Hunter Moore's infamous “revenge porn” hub IsAnyoneUp has been down since mid-April, and it's time that we ask the question: is there anybody out there leading the charge for the next super-shady site dedicated to hosting private nude photos?

Turns out that there is.

The new site is IsAnybodyDown, and it's run by a tag team of guys named Craig Brittain, from Colorado Springs, Colo., and Chance Trahan, who lives in Tuscon, Ariz.

Brittain's the one who owns and largely maintains the site, and he keeps it pretty bare bones. You get there and get the general picture quite quick: It's a cookie cutter involuntary porn site, and its mission is simple: "Unstoppable nudes—give us your nudes—submit nudes anonymously."

Underneath the witty tagline is a list of links to "News," "Guys," "Girls"—more or less, whatever it is you could want. You can even sort by "Countries," if you're into that sort of thing.

Just below that is a rotating cast of slides and cellphone shots. There's the one of Ashley from Orlando and Valerie from California. There's Miranda from Green Bay and even Paul from Toronto, Canada. Just like we told you. "Guys," "Girls," and "Country."

Clicking on those links will take you to to a page that features thumbnails detailing privately-intended snapshot photos that detail the curves and arcs of these individuals to varying degrees of skin and scandal. There are also links to phone numbers and Facebook pages, where applicable. All of the shots are branded with the IAD logo, a quirky interpretation of the site's full name in pink letters.

Like the people featured on Moore's site, the people in the photos on IsAnybodyDown aren't necessarily aware of the fact that their bodies and information are being broadcast by Brittain. Their photos were sent in to the site's administrators by an anonymous third-party—likely an ex—and IAD is allowed to host them.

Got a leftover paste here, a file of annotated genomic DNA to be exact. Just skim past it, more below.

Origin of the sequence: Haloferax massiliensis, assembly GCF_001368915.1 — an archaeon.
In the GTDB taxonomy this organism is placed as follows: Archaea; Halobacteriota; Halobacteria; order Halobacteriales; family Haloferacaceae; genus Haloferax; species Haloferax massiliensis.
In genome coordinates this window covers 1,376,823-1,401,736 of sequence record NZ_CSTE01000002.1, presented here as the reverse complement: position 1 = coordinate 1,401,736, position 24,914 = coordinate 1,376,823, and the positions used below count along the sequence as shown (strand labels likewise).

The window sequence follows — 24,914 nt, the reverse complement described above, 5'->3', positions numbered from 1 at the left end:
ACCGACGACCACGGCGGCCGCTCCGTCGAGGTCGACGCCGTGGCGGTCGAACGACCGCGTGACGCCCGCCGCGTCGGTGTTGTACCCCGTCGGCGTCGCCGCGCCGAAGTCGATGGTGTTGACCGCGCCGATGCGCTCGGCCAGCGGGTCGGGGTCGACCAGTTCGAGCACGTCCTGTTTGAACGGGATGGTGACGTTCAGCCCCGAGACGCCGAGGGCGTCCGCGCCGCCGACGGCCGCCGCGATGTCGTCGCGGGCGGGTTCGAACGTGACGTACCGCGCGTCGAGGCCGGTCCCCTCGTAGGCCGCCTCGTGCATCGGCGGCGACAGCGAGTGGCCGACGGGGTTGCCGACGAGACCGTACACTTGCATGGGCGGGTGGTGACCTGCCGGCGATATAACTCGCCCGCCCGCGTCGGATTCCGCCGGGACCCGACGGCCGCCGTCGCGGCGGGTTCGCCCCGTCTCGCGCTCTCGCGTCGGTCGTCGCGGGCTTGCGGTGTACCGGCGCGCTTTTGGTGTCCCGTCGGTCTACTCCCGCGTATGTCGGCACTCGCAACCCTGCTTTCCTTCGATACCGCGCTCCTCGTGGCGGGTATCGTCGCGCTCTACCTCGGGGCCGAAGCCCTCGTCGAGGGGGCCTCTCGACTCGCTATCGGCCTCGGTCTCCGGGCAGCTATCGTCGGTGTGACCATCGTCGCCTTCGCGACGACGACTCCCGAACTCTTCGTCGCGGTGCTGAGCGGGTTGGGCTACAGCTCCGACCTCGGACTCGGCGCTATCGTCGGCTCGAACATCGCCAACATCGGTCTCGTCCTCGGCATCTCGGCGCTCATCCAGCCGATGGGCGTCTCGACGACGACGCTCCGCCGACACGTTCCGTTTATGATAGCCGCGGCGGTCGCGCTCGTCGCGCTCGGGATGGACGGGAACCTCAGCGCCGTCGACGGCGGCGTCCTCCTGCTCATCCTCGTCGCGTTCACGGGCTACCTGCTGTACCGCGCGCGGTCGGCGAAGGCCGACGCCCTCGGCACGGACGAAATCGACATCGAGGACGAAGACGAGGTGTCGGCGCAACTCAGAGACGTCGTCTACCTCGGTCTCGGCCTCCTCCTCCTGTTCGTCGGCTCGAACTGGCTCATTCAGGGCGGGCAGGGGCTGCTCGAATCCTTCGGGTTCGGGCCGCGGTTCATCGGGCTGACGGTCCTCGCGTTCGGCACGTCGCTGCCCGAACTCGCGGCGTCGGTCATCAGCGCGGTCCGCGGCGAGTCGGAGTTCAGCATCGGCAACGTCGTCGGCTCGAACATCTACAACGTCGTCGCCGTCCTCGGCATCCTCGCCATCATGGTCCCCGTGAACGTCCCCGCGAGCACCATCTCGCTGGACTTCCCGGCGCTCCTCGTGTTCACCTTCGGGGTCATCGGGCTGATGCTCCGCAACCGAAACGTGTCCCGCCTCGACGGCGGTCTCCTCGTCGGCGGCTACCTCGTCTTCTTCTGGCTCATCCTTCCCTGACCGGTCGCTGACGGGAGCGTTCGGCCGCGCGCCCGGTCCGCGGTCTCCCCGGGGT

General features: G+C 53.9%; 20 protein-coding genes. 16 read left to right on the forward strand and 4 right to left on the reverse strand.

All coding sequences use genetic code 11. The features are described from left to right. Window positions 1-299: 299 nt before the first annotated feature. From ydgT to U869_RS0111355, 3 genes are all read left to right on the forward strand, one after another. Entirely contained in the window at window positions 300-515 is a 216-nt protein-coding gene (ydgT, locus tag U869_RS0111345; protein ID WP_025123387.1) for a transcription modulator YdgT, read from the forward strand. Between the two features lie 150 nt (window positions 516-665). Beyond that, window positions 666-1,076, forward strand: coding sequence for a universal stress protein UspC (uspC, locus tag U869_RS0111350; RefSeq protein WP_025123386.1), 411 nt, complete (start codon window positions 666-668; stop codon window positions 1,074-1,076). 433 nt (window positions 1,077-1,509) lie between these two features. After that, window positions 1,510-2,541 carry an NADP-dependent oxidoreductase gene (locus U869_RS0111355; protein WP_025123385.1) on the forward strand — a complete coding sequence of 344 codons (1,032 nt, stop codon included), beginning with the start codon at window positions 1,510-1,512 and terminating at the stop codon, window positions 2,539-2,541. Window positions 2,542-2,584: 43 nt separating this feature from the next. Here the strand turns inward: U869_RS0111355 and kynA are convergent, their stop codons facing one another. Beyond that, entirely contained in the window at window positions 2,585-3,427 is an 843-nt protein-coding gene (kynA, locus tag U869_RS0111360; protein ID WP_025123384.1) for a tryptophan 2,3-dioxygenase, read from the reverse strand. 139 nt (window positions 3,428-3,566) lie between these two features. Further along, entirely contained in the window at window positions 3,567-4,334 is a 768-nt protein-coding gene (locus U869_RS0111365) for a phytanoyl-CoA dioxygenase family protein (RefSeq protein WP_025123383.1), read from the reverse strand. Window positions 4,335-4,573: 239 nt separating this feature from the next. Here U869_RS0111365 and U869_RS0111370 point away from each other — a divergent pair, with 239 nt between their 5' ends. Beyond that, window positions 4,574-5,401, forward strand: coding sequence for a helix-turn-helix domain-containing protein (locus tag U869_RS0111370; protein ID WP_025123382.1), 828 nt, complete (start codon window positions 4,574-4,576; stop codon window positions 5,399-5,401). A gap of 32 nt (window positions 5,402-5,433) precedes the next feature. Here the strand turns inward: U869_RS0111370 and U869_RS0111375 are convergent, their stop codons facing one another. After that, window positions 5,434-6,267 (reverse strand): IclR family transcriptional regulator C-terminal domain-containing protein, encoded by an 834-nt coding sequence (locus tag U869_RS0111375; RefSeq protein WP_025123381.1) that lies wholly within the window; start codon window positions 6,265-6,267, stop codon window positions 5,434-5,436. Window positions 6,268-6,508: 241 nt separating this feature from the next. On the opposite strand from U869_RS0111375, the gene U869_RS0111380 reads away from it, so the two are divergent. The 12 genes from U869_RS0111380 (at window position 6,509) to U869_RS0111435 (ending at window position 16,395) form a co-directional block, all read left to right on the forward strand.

The site's protected under the Communications Decency Act, which protects site owners from legal action based on what its users submit. As Forbes law blogger Kashmir Hill has explained, it's the same law that protects sites like Facebook from being liable for everything their users post—so long as the posted subjects are 18. IsAnybodyDown has plastered "You must be 18 or older" messaging on every page of the site.

Just because Nicole and Tara's shots have been posted onto the page doesn't mean that they're up there to stay, however. Brittain is offering a way to take them all down. All you have to do is find the button that says "Get Me Off This Site!" and click.

Of course, there's a catch. Involuntary porn almost always carries a catch. And this round, a content removal request through a site called Takedown Hammer allows the subjects of each shot to remove their photos from the database for a flat fee of $250.

The site boasts a "100% guaranteed success rate with IsAnybodyDown.com" and arrives as the "independent third party" brainchild of “David Blade, Attorney at Law," a man who may not actually exist.

Blade purports to be a registered attorney in New York, but entering his name into this NY attorney-centric search bar brings forth no such results. A quick Google search for "David Blade + attorney" yielded only one link to a law firm's website: Shook & Johnson Law's in Tulsa, Okla. The firm employs a trial lawyer named David Blades, and has since 1992.

Such a conclusion is possible thanks to the brave and noble work of Marc Randazza, a first amendment attorney from Massachusetts who has two rules when it comes to porn: The subjects must be adults, and they've got to be consenting.

IsAnybodyDown's subjects have never fit into the second, and thus Randazza has decided to take down the site and help IAD victims get their money back.

"I want to hurt isanybodydown.com," he wrote. "I want to hurt them bad."

Randazza has pledged to represent "anyone out there [that] has been scammed by these crooks" completely pro bono.

"If you're not in one of my states of licensure (AZ, CA, FL, MA, NV) then contact me anyhow, and I'll get you in touch with someone in your state."

But is such a suit likely to succeed? Randazza told Ars Technica earlier this month that it's not a blanket case. "His legal strategy would depend on the client, but … he would likely sue Brittain for copyright infringement," Ars' Timothy Lee wrote. "Depending on the where the client lived, he said there were also likely to be private torts available under state law."

That's all to say that the answer's not exactly clear right now. As Lee points out in that same article, there's practically no precedent. "'Involuntary porn' sites are so new that the courts haven't really dealt with them before."

When they do, you can expect the sparks to fly.

Photo via IsAnybodyDown